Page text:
In Exile, at Home — “Necessary Stories” column from The Jerusalem Report

Haim Watzman

The stranger wore a threadbare black sports jacket that looked like it might have come from a second-hand shop and a dusty black kipah. He stroked his short beard as he walked up and down the rows of graves as the ox plows, stopping for a few beats at each to read the headstone. In the row in front of me he had to detour around t-shirt and shorts-clad twenty-somethings from a Birthright group, listening to a guide I couldn’t hear. Finally he arrived at the last full row, the one where I sat, with the lawn in front of it waiting for new tragedies.

He nodded at me, hugging himself. I nodded back. After a moment of hesitation he spoke.

“It’s cold here in Jerusalem,” he said

I shrugged. “Here we’re used to the seasons starting to change the week before Rosh Hashannah. You must be from someplace warmer. Tel Aviv?”

“Tiberias,” he said. “Also Sura.”

I looked at him quizzically. “You mean the one just west of the Euphrates?”

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Advice to Dissent

Haim Watzman

Israelis often wail that the country lacks unity. But when most Israelis say “We need more unity,” what they really mean is “More people should agree with me.” Dissent can be a pain, but it’s essential—as is recognized by the Sages of the Talmud in the Horayot Tractate (4b). The Beit Midrash run for the last two years by Kehilat Yedidya last week finished its study of this tractate with just this insight.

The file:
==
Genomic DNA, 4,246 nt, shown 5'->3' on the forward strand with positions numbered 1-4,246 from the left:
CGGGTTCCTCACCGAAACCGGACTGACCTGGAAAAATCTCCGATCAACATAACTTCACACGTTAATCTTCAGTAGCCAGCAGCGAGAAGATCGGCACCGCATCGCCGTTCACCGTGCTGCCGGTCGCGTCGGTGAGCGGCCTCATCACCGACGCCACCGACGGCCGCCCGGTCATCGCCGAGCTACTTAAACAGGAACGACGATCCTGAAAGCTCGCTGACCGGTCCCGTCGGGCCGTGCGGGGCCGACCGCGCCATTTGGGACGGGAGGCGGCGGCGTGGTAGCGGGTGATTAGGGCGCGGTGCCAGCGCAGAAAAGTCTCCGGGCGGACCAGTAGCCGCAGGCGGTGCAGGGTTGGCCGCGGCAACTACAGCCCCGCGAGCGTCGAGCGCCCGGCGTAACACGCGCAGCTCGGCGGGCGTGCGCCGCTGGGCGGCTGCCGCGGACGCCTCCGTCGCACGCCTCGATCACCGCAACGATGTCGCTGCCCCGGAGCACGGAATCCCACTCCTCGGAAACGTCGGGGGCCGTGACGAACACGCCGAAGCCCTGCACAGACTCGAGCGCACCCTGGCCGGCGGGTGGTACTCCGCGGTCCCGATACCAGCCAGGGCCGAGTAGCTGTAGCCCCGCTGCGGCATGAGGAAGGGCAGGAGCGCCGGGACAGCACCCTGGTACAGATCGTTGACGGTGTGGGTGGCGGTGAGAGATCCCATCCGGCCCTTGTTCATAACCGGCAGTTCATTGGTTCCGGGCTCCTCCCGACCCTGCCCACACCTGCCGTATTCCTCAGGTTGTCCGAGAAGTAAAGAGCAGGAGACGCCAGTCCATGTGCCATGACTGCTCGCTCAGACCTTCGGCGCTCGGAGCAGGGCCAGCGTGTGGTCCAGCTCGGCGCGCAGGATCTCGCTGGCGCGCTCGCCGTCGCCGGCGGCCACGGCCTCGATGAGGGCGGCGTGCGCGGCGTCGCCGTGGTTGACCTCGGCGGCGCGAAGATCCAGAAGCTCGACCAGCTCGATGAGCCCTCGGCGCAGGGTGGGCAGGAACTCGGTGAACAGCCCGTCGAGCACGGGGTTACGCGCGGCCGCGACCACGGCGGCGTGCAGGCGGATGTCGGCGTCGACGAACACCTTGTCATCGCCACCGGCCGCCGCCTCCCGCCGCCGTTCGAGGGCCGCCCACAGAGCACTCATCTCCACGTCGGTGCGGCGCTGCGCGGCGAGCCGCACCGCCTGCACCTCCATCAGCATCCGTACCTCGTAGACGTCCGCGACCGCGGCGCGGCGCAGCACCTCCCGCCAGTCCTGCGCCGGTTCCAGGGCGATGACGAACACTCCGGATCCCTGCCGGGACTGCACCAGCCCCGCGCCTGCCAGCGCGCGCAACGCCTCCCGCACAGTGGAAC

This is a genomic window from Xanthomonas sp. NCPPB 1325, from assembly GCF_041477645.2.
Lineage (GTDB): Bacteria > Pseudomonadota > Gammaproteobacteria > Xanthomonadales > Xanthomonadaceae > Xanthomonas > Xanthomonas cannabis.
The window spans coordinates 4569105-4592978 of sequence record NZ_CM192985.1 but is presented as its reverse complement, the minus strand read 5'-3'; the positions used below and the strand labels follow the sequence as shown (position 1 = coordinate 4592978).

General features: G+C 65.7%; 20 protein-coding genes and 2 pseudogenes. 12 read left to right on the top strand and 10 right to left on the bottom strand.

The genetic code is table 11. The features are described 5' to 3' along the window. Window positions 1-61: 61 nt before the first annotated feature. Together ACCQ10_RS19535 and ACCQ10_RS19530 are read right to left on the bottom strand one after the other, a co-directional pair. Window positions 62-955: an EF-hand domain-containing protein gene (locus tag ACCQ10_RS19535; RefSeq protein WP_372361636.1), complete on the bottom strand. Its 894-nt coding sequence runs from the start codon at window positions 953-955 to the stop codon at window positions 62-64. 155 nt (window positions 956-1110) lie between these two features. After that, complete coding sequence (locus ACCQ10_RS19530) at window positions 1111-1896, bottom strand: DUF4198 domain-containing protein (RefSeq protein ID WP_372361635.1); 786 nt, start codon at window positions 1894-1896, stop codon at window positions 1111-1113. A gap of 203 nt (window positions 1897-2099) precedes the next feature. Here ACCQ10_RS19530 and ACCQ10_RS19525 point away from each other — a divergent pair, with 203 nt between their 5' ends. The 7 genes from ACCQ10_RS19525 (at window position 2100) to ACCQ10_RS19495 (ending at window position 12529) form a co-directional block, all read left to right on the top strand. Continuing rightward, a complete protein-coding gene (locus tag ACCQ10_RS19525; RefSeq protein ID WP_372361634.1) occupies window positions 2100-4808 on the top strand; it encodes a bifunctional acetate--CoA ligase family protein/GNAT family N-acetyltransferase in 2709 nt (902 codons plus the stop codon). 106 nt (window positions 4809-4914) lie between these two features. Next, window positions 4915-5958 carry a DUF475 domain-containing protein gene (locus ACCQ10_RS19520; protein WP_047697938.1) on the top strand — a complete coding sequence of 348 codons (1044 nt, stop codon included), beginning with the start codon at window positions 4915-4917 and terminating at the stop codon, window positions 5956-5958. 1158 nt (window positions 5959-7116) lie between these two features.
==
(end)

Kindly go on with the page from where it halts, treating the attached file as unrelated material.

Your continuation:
Horayot deals with the issue of what happens when a court—a rabbinic court, which served as the chief legislative and moral authority of Jewish communities in Talmudic times—makes a ruling mistakenly. To do this, it reads Torah passages in Leviticus 4 and Numbers 16. These passages deal with a sacrifice called the korban shogeg, to be offered by a person or group of people who has violated a Torah precept without intention. While the Sages of the Talmud lived long after the Temple was destroyed and the sacrificial service ceased, they continue to use this language. Assignment of responsibility for the error is designated by the assignment of the requirement to bring this sacrifice.

The question is: if a court makes a ruling that violates the Torah, does the ultimate responsibility fall on the court, or on the individual who obeyed the court’s instruction?

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Half-Rejoicing with Jerusalem

Haim Watzman

“Rejoice with Jerusalem,” says the prophet Isaiah. Recall its destruction whenever you celebrate, says the Psalmist. In two months time we’ll mourn its destruction with the fast of the Ninth of Av; today is Jerusalem Day, Israel’s celebration of its capital city. Both ancient texts and modern realities force us to conceive of the Holy City with the ambiguity of joy and sorrow and the complexities of war and peace.

If you’re a religious Jew, Jerusalem is not just another city. If you are an Israeli, you can’t not share the elation of that day in June 1967 when the Old City, blocked to Jews for 19 years, became accessible again. If you live in Jerusalem today, with your eyes open, you can’t help but see how disunited the city is, its Arab neighborhoods alien and invisible to its Jewish inhabitants.

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